Undergraduate // Majors // Computational Sciences Concentrations


Investigate ways in which different fields of mathematics are used to analyze and address complex questions. Develop the skill to rigorously apply mathematical concepts and tools to a wide variety of problem domains.

Core courses

Mathematics (Computational Sciences Major)

In their second year, Computational Sciences majors enroll in core courses that provide the foundation for the Computational Sciences concentrations. They also take electives from core courses offered in other majors.

CS110 / Problem Solving with Data Structures and Algorithms

Apply core concepts in design and analysis of algorithms, data structures, and computational problem-solving techniques to address complex problems. Hashing, searching, sorting, tree algorithms, dynamic programming, greedy algorithms, divide and conquer, backtracking, random number generation, and randomized algorithms are examples of algorithms you will learn to exploit to solve problems ranging from logistics to route optimization to DNA sequencing.

Prerequisite: CS51 / Formal AnalysesCS51B / Programming


CS111 / Single and Multivariable Calculus

Learn to utilize principles of single and multivariable calculus to solve relevant problems from across STEM. Traditional calculus courses focus on the techniques needed to perform complex computations by hand, and evaluate students primarily on their ability to do so quickly. This course takes a different approach by shifting the focus to applying foundational calculus concepts to analyze and solve problems in practical contexts while building the facility to take full advantage of technologies such as Sage to perform complex computations. In addition to honing skills from critical and creative thinking, an emphasis is placed on effective collaborative problem-solving and communication of technical processes and results to appropriate audiences. Note: This course was previously CS111A.

Prerequisite: CS51 / Formal Analyses


CS113 / Theory and Applications of Linear Algebra

This course develops the tools necessary for the analysis of linear systems. The emphases are both on abstract notions such as vectors spaces, linear maps between them and their matrix representations, and concrete applications such as Markov chains and graphical network analysis. Students apply their knowledge to explore a wide variety of problems such as Page Rank, least squares fitting, and traffic modeling. Note: This course was previously CS111B. In addition to the listed prerequisites, the following courses are recommended prior to taking this course: CS111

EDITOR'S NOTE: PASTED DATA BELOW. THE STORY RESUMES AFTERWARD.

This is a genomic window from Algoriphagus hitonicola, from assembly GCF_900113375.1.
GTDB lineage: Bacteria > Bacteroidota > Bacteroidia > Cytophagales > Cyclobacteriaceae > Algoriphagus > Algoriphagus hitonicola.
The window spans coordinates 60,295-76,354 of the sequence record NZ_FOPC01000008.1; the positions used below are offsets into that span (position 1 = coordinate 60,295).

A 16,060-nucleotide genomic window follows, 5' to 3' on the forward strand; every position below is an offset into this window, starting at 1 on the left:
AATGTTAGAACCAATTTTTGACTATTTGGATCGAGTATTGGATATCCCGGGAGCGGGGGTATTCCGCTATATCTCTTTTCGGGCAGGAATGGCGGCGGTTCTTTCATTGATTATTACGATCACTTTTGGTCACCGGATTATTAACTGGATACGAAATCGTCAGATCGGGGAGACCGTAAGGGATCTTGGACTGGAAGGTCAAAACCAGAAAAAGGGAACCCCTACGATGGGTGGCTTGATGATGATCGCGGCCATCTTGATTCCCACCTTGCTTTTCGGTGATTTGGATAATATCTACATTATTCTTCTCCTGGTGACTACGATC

Prerequisite: CS51 / Formal Analyses


CS114 / Probability and Statistics and the Structure of Randomness

When can you find patterns in seemingly random noise? Or determine when an observed pattern is likely due to chance? This course focuses on the concepts from probability and statistics used to extract meaning from data. In addition to building a strong, theoretical foundation, students learn how to apply these tools to understand real-world scenarios. Formal topics include Sample spaces, conditional probability and independence, Bayes’ theorem, discrete and continuous random variables, joint distributions, the law of large numbers as well as the central limit theorem among others. These techniques are then used in applications such as statistical learning, linear regression, simulation, maximum likelihood and least squares.

Prerequisite: CS111 / Single and Multivariable Calculus


Concentrations Courses

Mathematics (Computational Sciences Major)

In their third year, Computational Sciences majors select a concentration, begin taking courses within it and begin work on their capstone courses. They also take electives chosen from other Minerva courses (other concentration courses in Computational Sciences, core and concentration courses in other colleges). Computational Sciences offers concentrations shown in the table below.

In the fourth year, Computational Sciences majors enroll in additional electives chosen from Minerva’s course offerings within or outside the major. Additionally, they take senior tutorials in the major, and finish their capstone courses.

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